Our Head of People Solutions, Anne Clews, discusses what economists have been calling the ‘Great Resignation’ and reflects on the ways employers need to change to retain their talent.
Since the Covid Pandemic hit, there has been an ongoing trend in rising numbers of employees voluntarily leaving their jobs. With many people seeking change in their lives, getting their ‘dream job’ or becoming a stay at home parent. There are many reasons why employees are switching jobs, but are employers partly to blame too?
Why are so many employees leaving their places of work?
Anne explains one of the big reasons (but not the only reason) is worker burnout, feeling overwhelmed and over worked as many us have felt more than ever during the Pandemic. We’ve been faced with trying to juggle more in our work/home lives and adapting to new working environments.
A familiar story so far.
However, another factor we can’t ignore is how employers are treating their people. Many people have been thinking about how they feel within their jobs. For example, do they feel heard and valued, are they being appreciated and do they feel safe?
There’s also a large proportion of people that have had more time to think and reflect on what they want in a career. Many of us have experienced truly flexible and agile working for the first time. This will have prompted some to search for careers that fit around their lifestyle and not the other way around.
What does this mean for UK businesses and organisations?
Can they get ahead of their talent leaving before it is too late?
We think that this is a great opportunity for employers to reframe, and evaluate where they are from a strategic point of view. They need to think about the long term. What story are they writing for the business in the future. What does that mean for their people, culture and talent management process?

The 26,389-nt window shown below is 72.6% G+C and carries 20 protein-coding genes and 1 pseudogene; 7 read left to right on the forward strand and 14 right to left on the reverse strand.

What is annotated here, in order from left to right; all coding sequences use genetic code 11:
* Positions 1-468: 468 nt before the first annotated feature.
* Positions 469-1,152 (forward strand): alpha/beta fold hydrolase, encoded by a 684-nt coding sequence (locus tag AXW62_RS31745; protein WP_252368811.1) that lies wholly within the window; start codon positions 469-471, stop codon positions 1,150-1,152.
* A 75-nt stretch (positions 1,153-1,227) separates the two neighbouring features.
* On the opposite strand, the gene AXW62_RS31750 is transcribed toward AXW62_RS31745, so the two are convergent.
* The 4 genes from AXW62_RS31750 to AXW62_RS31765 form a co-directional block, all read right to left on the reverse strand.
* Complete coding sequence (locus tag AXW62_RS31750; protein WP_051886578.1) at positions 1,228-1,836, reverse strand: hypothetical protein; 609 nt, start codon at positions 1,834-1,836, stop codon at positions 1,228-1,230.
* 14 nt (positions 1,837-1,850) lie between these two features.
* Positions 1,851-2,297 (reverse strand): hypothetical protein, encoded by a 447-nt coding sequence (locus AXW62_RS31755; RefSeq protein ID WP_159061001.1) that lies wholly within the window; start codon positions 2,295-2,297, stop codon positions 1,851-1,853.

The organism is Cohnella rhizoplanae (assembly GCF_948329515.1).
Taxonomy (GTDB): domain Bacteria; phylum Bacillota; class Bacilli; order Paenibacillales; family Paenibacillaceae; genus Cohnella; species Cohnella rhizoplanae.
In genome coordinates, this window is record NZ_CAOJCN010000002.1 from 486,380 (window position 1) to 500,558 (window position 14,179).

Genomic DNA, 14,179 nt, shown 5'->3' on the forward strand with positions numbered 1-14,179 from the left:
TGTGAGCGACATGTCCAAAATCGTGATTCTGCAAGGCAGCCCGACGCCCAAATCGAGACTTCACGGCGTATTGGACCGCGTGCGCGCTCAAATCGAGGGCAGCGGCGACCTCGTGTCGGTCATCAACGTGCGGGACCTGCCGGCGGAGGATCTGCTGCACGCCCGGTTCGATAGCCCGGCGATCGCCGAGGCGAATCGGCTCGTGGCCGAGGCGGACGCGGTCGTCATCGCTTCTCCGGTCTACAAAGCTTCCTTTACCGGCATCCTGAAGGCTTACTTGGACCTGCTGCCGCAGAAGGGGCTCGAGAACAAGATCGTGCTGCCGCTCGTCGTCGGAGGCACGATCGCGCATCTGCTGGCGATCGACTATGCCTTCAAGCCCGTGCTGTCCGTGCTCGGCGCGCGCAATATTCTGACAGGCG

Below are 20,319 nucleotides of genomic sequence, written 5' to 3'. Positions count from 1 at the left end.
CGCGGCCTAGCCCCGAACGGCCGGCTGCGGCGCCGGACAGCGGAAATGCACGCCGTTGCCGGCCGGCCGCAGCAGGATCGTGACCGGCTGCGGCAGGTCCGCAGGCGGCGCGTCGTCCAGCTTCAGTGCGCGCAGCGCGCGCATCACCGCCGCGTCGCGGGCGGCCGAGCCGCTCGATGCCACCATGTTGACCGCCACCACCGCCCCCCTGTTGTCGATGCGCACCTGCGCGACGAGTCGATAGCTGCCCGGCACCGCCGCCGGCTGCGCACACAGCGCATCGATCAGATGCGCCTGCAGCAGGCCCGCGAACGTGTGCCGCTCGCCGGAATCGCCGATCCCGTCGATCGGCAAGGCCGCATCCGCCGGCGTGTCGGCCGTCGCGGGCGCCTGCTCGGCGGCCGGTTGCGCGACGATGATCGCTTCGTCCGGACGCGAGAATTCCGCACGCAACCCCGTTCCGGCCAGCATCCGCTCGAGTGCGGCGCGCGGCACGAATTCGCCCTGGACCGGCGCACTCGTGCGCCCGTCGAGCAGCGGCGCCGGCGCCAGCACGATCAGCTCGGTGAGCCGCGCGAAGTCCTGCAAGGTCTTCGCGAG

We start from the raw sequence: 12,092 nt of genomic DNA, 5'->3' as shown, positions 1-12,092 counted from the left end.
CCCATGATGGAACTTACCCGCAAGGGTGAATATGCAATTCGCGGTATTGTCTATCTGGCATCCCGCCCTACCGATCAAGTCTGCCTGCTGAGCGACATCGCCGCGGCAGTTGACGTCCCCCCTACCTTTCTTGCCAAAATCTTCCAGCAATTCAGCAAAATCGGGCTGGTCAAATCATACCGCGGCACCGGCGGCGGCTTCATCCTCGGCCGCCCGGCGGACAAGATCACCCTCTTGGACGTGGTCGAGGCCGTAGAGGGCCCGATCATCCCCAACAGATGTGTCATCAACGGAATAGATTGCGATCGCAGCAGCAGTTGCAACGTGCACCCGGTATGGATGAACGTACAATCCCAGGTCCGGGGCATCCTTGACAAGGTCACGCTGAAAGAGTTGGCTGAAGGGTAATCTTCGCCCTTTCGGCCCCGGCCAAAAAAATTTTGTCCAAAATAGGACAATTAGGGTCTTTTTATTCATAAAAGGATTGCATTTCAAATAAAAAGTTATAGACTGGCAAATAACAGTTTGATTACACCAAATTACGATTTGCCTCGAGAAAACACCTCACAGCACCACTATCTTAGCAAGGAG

Another important consideration when focussing on the future is how working processes have changed too. This has a knock on effective for how we manage and lead our people in the future. It is often said that people leave their manager rather than the business. Have you redesigned your management and leadership programmes to reflect new ways of working for example?
It’s no surprise to hear, that 87% of people want more flexibility within their job role and yet only 22% of jobs are advertised as home working or hybrid.
At Curium, we’ve had to look at this ourselves. We are big advocates recruiting from within our talent pool. We get the whole team involved in recruitment and many of them refer people from their networks to us.
It is worth reflecting that the best people to sell your organisation to future hires are those in it. We recruit people rather than employees, as we also want to unlock their interests and passions. Their journey does not finish when they join us. It’s important that we get the best out of each other, fulfilling their own purpose whilst delivering for the business and our customers too.
Ultimately we need to see the ‘Great Resign’ as an opportunity for reframing and attracting new talent to our businesses. Of course, it’s important to hold onto them too.